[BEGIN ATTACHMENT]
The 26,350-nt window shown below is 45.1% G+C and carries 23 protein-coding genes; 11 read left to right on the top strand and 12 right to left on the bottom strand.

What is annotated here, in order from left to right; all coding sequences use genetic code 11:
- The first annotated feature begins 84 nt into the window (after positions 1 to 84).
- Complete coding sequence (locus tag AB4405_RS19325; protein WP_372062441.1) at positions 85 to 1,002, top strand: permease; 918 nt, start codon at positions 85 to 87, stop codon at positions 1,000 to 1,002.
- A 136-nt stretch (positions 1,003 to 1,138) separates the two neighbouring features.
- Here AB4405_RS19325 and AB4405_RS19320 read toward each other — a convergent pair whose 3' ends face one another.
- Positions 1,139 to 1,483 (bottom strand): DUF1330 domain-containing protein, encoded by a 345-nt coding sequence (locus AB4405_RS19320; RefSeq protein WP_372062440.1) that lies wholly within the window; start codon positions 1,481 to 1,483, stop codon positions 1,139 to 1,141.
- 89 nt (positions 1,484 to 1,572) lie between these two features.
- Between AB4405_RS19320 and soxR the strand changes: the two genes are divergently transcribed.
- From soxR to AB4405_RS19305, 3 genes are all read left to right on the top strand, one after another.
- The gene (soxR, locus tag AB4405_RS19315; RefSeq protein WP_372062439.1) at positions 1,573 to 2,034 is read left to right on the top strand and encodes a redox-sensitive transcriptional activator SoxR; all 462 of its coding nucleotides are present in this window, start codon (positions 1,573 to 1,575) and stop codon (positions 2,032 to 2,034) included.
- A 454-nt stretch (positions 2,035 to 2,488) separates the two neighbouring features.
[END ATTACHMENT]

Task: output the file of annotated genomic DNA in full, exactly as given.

The 26,350-nt window shown below is 45.1% G+C and carries 23 protein-coding genes; 11 read left to right on the top strand and 12 right to left on the bottom strand.

What is annotated here, in order from left to right; all coding sequences use genetic code 11:
- The first annotated feature begins 84 nt into the window (after positions 1 to 84).
- Complete coding sequence (locus tag AB4405_RS19325; protein WP_372062441.1) at positions 85 to 1,002, top strand: permease; 918 nt, start codon at positions 85 to 87, stop codon at positions 1,000 to 1,002.
- A 136-nt stretch (positions 1,003 to 1,138) separates the two neighbouring features.
- Here AB4405_RS19325 and AB4405_RS19320 read toward each other — a convergent pair whose 3' ends face one another.
- Positions 1,139 to 1,483 (bottom strand): DUF1330 domain-containing protein, encoded by a 345-nt coding sequence (locus AB4405_RS19320; RefSeq protein WP_372062440.1) that lies wholly within the window; start codon positions 1,481 to 1,483, stop codon positions 1,139 to 1,141.
- 89 nt (positions 1,484 to 1,572) lie between these two features.
- Between AB4405_RS19320 and soxR the strand changes: the two genes are divergently transcribed.
- From soxR to AB4405_RS19305, 3 genes are all read left to right on the top strand, one after another.
- The gene (soxR, locus tag AB4405_RS19315; RefSeq protein WP_372062439.1) at positions 1,573 to 2,034 is read left to right on the top strand and encodes a redox-sensitive transcriptional activator SoxR; all 462 of its coding nucleotides are present in this window, start codon (positions 1,573 to 1,575) and stop codon (positions 2,032 to 2,034) included.
- A 454-nt stretch (positions 2,035 to 2,488) separates the two neighbouring features.